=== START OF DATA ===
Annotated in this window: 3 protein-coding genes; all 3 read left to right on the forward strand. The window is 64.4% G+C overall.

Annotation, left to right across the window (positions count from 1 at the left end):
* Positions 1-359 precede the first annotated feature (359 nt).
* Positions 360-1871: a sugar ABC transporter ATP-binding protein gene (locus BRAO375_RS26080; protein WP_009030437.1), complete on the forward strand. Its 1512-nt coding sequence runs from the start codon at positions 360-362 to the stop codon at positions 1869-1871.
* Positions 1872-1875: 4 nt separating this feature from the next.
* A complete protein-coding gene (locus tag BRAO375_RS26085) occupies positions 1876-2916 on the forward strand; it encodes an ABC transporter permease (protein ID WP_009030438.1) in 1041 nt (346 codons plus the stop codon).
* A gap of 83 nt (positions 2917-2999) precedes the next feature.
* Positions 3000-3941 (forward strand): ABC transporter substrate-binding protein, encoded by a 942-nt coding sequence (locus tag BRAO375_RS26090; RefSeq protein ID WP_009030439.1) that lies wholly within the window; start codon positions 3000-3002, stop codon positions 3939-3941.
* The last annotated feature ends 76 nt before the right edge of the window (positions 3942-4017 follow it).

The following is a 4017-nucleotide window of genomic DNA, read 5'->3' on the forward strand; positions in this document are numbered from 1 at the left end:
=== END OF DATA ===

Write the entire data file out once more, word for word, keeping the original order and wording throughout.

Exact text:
Annotated in this window: 3 protein-coding genes; all 3 read left to right on the forward strand. The window is 64.4% G+C overall.

Annotation, left to right across the window (positions count from 1 at the left end):
* Positions 1-359 precede the first annotated feature (359 nt).
* Positions 360-1871: a sugar ABC transporter ATP-binding protein gene (locus BRAO375_RS26080; protein WP_009030437.1), complete on the forward strand. Its 1512-nt coding sequence runs from the start codon at positions 360-362 to the stop codon at positions 1869-1871.
* Positions 1872-1875: 4 nt separating this feature from the next.
* A complete protein-coding gene (locus tag BRAO375_RS26085) occupies positions 1876-2916 on the forward strand; it encodes an ABC transporter permease (protein ID WP_009030438.1) in 1041 nt (346 codons plus the stop codon).
* A gap of 83 nt (positions 2917-2999) precedes the next feature.
* Positions 3000-3941 (forward strand): ABC transporter substrate-binding protein, encoded by a 942-nt coding sequence (locus tag BRAO375_RS26090; RefSeq protein ID WP_009030439.1) that lies wholly within the window; start codon positions 3000-3002, stop codon positions 3939-3941.
* The last annotated feature ends 76 nt before the right edge of the window (positions 3942-4017 follow it).

The following is a 4017-nucleotide window of genomic DNA, read 5'->3' on the forward strand; positions in this document are numbered from 1 at the left end: